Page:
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1. Top 9 reasons Teens go to a Therapist Teenager Dynamic Team Meeting with a therapist can prevent minor issues from turning into major problems. When the teenager feels a littleÂ moodier than before or his having trouble staying caught up in school, it can be hard to recognize if he needs professional help. But we should realize that therapy need not be reserved for life-altering events or major concerns. Twenty two years of our work with teenagers has helped us develop deeper insight into common teenage problems. Teens can benefit from interaction with a therapist about a variety of topics, ranging from academic issues to relationship issues. Even highly personal and confidential matters like problems of sexual identity and addictive behavior can be addressed with the help of a psychologist If you think your teen could benefit from talking to a therapist, don't hesitate to schedule an appointment with a professional. Talk to your pediatrician or schedule an appointment directly with a therapist. Sometimes, a few short therapy sessions over a weekend can make a big difference to your tees overall well-being. While there are many reasons that therapy may be appropriate, here are the top 9 reasons teens go to therapist. 1. Depression Mood disorders often starts during the teen years. And if left untreated depressionÂ can last into adulthood. If you are irritable, sad, and withdrawn, talk to your pediatrician. An accurate diagnosis and early intervention are key components to effective treatment. 2. Anxiety Disorders While its normal for teens to worry sometimes, some teens experience intense anxiety. Whether your teen is overanxious about academics or has difficulty speaking in front of the class, or she constantly worries bad things are going to happen, therapy could be the key to easing her fears. 3. Behavior Problems Suspensions from school and aggressive behavior may be symptoms of more serious problems. Our psychologists can help uncover potential mental health issues, skill deficits, or social problems that may affect their behavior. 4. Substance Abuse Issues Unfortunately, drugs and alcohol and tobacco Â can become serious problems for teenagers. A substance abuse counselor can assess your teens substance use and help determine the most appropriate course of treatment. After motivating them for behavioral change and providing them with initial counseling, we refer the cases for appropriate treatment programs by a team of experts including psychiatrists, psychologists, counselors and trainers. We follow up the case over a period and act as their mentors while they continue the process of personal transformation. 5. Stress Teenagers deal with a lot of stress and many of them are getting stressed out. Whether its the pressure to perform well on an exam or concerns over what to do after high school, stress can take a serious toll. Therapy can help a teen learn skills to manage stress successfully--and that's something that will serve them well throughout their lives. 6. School-Related Issues Academics can sometimes be too challenging for teens. Apart from this, bullies, failing grades, cliques and gangs and teacher-related issues are just a few of the school-related problems many teens experience. Teens often aren't sure where to turn for help. Therapy can provide teens with support and give them skills that will help them navigate high school successfully. Many teenagers have taken help over the phone and via Skype and have successfully resolved their serious problems even without personally meeting the psychologist. 7. Low Self-Esteem While most teens struggle with self-confidence issues at one time or another, some experience serious self-esteem issues. When those issues are left unaddressed, teens are at a higher risk of problems such as substance abuse and academic failure. Many college students we have worked with cited self-esteem issues and social skills deficits as the major reason for absenteeism, failure and eventual dismissal from the university. Therapy can help boost a tees self-esteem and help them fully utilize their intelligence and abilities. 8. Trauma Whether its a near-death experience or a sexual assault, traumatic events can have a lifelong impact on a teen. In the case of Gulf-based students, sudden relocation of the family or being forced to stay in a hostel or residential school can sometimes be traumatic. Therapy can improve their coping skills, increase resilience and reduce the impact the traumatic event has on a teens life. 9. Grief Teens deal with grief little differently than adults and the loss of a loved one can be especially difficult during adolescence. Therapy can help teens sort out their feelings and make sense of their loss. E-mail today or Whatsapp Teenager Dynamic Consilium Institute -- email@example.com Whats App: 971506524285. 2. Factors in Choosing a Therapist When you are deciding on a therapist, consider these factors :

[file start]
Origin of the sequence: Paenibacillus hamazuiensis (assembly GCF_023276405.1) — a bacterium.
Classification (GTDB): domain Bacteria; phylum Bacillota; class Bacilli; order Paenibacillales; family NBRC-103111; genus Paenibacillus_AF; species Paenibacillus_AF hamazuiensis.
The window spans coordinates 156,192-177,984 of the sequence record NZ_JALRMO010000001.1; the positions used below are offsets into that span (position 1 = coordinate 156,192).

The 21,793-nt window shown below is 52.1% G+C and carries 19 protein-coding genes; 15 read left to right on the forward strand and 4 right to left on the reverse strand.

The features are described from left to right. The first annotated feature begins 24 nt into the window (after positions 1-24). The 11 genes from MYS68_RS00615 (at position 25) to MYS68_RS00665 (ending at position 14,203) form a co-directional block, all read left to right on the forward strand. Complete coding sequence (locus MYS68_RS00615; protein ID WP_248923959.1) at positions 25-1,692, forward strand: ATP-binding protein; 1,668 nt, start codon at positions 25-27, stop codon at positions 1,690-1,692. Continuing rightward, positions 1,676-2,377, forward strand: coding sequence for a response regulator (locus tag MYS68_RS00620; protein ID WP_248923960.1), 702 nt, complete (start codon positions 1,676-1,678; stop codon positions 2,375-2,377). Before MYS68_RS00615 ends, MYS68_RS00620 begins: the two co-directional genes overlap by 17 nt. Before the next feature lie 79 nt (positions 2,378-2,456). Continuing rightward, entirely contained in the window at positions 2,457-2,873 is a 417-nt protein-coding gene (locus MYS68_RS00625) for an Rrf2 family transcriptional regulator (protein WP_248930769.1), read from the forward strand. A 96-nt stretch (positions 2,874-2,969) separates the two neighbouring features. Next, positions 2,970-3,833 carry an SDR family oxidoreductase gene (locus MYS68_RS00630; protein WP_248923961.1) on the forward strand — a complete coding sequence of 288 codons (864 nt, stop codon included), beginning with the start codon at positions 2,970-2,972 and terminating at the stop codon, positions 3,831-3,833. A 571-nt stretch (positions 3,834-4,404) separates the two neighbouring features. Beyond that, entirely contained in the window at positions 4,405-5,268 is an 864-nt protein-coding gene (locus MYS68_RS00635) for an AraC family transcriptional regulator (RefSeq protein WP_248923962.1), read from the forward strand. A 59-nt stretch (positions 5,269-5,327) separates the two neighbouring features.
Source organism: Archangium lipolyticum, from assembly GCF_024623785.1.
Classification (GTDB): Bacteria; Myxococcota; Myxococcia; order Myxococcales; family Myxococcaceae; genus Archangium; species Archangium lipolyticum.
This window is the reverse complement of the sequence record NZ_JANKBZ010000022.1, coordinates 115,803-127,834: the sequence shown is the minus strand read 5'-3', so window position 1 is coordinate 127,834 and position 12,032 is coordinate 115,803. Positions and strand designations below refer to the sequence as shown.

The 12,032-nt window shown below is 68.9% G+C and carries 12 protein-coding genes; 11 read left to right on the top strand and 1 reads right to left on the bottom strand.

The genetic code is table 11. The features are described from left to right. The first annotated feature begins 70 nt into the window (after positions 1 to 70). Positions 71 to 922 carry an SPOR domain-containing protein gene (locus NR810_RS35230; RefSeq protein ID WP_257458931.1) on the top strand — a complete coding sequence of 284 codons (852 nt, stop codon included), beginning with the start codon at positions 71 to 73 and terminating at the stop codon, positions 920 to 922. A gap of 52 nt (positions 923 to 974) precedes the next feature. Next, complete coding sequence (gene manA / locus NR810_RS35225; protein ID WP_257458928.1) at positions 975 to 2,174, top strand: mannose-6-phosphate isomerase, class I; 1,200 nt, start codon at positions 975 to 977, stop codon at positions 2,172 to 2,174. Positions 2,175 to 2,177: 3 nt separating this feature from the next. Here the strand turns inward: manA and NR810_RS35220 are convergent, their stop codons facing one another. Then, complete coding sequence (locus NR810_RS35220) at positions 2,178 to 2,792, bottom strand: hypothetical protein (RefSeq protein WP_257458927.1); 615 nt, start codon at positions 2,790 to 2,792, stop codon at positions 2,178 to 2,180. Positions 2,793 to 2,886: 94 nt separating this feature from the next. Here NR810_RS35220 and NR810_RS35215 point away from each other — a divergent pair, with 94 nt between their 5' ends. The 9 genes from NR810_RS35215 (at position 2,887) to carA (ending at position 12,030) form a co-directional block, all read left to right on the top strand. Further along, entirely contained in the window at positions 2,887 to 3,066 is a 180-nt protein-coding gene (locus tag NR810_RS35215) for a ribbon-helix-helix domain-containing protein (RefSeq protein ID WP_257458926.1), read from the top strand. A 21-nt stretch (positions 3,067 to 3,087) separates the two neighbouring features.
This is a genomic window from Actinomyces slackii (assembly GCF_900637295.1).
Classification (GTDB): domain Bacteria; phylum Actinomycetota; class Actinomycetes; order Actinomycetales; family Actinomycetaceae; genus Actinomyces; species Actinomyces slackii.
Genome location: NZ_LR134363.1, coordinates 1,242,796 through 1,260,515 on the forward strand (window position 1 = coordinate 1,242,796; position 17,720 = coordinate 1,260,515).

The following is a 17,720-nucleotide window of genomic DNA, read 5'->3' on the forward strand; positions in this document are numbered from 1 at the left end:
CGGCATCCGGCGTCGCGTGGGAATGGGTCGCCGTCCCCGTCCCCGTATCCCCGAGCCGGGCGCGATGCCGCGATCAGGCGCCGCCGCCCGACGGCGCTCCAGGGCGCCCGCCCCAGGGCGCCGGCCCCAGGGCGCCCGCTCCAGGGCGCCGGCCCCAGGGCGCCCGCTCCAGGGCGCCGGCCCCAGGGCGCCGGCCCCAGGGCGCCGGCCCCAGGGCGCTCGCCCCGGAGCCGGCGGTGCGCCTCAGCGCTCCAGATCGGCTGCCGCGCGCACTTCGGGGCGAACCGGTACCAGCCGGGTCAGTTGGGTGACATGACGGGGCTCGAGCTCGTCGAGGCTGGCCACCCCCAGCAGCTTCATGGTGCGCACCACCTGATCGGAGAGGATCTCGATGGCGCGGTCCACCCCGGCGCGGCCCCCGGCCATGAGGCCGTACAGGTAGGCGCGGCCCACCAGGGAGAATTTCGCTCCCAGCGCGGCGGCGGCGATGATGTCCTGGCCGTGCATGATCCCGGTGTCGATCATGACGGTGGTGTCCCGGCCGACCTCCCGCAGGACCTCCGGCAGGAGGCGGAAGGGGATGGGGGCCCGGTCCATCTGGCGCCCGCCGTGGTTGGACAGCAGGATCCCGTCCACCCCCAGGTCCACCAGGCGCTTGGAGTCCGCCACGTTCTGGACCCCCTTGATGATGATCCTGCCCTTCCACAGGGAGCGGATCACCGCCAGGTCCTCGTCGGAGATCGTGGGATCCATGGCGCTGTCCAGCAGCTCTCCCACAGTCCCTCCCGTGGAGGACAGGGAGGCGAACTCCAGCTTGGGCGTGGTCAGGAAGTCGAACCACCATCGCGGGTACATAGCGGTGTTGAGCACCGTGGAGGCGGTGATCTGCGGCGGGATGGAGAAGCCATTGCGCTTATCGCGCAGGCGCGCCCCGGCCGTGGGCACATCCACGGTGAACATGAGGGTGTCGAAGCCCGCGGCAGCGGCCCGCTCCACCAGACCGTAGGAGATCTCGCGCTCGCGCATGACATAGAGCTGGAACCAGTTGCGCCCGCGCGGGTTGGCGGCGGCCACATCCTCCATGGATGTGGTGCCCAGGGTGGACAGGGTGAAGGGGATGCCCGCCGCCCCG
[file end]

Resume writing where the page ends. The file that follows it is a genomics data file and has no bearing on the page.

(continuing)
Interview potential therapists by e-mail, over the phone or in a face-to-face meeting. Some therapists will conduct anÂ initial consultationÂ at a reduced cost so you can meet them and have your questions answered.Â Asking the following questions will provide important information and give you a better sense of how the therapist will work with your teen to help facilitate positive changes:
After getting answers to these questions, consider how well the therapist has described their approach and how they come across in doing so. Ask yourself: Does the therapist seem to know what they are talking about? Do they seem to have genuineÂ empathyÂ for teens? Are they patient in answering your questions? How do you feel when talking to them? The Most Important Factor in Choosing a Therapist Experience and credentials are important, but its usually the personality of a therapist and the therapeutic rapport Â that develops between teen and therapist that is the most important factor of all.Â This relationship is ultimately the most critical factor in a therapist being able to successfully provide help to a troubled teen. In choosing a therapist, ask yourself which person is most likely to be able to bond with your teen. Pay close attention to your gut feelings in making your decision. Additional Considerations in Choosing a Therapist Ideally, your teen needs to be part of this process, even when you are the one insisting they participate in therapy. In most cases it works well for parents to do the work of getting referrals and doing the initial screening. Then provide this information to your teen and let them make the final decision.Â If after a few sessions the relationship does not seem to be coming together, it may be necessary to go through the process of choosing again or asking the therapist to refer to someone they think will be a better fit.